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EVAWI HOME > Webinars > Webinar Details
Trauma Informed Interviewing - Turning Understanding into Outcomes Webinar
Wednesday, October 24th, 2018
9:00 AM PT/10:00 AM MT/11:00 AM CT/12:00 PM ET

This webinar is approximately 90 minutes long.

Course Description

So you've learned about trauma and its effects. Now what? How do you translate that knowledge into outcomes for victims? How do you pursue justice and also be trauma informed? How do you work with victims who need help but are unable or unwilling to cooperate with law enforcement and prosecutors? How can you help victims of trauma share their stories so the legal system can pursue accountability for offenders - whether that is through a criminal conviction or a civil protective order?

In the context of domestic violence and sexual assault, the victim is often also the only witness to the crime. This has implications for recall and testimony, based on the trauma experienced by the victim. Prosecutors need to know what happened to pursue a criminal case, and civil attorneys must be able to articulate the acts of violence to apply for protective orders. However, victims of domestic violence and sexual assault are often unable to tell their story in a clear timeline and with the kind of consistency that the law requires. The result is that victims who cannot tell their story effectively have a significant barrier to accessing the legal system.

This webinar will focus on best practices for trauma informed interviewing of victims to retrieve memories of incidents that can be used by law enforcement investigators, prosecutors and civil attorneys. Topics will include a brief overview of trauma and its relationship to memory storage and recall, examples from actual cases where trauma informed interviewing produced concrete information that was used in court, information on interacting with victims who are resistant to prosecuting the batterer, strategies for helping victims construct a timeline for their narrative, and, most importantly, techniques for asking questions in a way that helps victims recall the answers.


As a result of this session, participants will be better able to:

  • Describe the challenges with memory storage and recall of traumatic events.
  • Explain the value that trauma informed interviewing affords to both victims and law enforcement.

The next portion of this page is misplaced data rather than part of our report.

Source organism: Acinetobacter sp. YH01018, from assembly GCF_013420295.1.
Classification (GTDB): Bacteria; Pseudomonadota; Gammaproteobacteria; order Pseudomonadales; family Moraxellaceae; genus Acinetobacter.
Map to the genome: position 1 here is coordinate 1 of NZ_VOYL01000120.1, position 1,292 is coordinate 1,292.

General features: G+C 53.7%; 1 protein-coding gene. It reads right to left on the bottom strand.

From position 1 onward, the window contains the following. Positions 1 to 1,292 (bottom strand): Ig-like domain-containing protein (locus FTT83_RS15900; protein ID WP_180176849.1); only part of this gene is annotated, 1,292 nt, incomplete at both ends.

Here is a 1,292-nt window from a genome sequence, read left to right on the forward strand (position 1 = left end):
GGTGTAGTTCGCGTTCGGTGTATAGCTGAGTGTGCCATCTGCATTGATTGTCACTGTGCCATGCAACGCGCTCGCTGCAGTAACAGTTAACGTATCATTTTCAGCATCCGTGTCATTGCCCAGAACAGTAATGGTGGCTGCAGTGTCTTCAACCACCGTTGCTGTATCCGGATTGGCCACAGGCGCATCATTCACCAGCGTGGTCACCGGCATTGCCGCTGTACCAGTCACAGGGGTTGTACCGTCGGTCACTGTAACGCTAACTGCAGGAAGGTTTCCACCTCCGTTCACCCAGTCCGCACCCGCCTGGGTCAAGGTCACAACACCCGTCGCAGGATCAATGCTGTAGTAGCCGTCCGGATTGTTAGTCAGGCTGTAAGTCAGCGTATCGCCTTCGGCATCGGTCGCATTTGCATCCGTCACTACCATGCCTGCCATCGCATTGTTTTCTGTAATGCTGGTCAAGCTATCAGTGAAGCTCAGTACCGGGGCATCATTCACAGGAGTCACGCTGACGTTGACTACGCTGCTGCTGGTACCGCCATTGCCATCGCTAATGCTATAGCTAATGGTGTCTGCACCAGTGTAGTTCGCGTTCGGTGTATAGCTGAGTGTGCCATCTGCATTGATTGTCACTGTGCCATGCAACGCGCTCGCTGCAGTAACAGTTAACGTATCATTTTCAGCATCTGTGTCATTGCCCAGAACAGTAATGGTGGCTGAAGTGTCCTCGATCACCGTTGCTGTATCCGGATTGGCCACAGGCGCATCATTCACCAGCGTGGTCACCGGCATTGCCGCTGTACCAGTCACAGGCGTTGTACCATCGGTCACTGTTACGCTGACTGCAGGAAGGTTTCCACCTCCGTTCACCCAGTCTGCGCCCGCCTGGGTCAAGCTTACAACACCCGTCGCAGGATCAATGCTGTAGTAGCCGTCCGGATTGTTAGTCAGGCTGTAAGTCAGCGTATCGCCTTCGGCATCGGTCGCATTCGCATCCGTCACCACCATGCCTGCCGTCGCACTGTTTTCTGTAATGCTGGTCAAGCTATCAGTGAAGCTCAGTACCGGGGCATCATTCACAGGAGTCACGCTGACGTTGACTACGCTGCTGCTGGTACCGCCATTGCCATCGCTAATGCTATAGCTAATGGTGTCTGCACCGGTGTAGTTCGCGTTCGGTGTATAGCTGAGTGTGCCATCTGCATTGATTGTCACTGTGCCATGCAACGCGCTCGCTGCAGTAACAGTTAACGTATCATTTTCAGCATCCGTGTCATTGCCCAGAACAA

• Conduct a trauma informed interview that produces high value information.


Additional Resources

EVAWI also offers a variety of resources related to the topic of neurobiology and trauma-informed interviewing practices. 


Neva Fernandez PictureNeva Fernandez, Advocacy Manager, Texas Legal Services Center - Crime Victims Program; Co-Chair, Austin Travis County SARRT, Austin, TX

Neva Fernandez is the Advocacy Manager in the Crime Victims Program at Texas Legal Services Center. This program provides direct representation to victims of violent crimes across the state of Texas. She has worked exclusively with victims of domestic violence, sexual assault and stalking in the criminal and civil justice system.

Ms. Fernandez has a M.A. in sociology from New York University and has benefited by working as an advocate both within law enforcement, and in an advocacy organization where she currently serves in legal aid. For the better part of her career, Ms. Fernandez has interviewed victims of domestic violence and sexual assault. She also performs direct advocacy with law enforcement, court staff, Texas Department of Criminal Justice Victim Services, Texas Board of Pardons and Paroles and the Texas Attorney General's office.

With over $800,000 in grants she has written and managed for the Travis County Attorney's office, Ms. Fernandez also conducts training in Texas on advocacy and holistic approaches to civil legal remedies for victims of domestic violence and sexual assault.


This project is supported by Grant No. 2015-TA-AX-K015 awarded by the Office on Violence Against Women, U.S. Department of Justice. The opinions, findings, conclusions, and recommendations expressed in this publication/program are those of the authors and do not necessarily reflect the views of the Department of Justice, Office on Violence Against Women.
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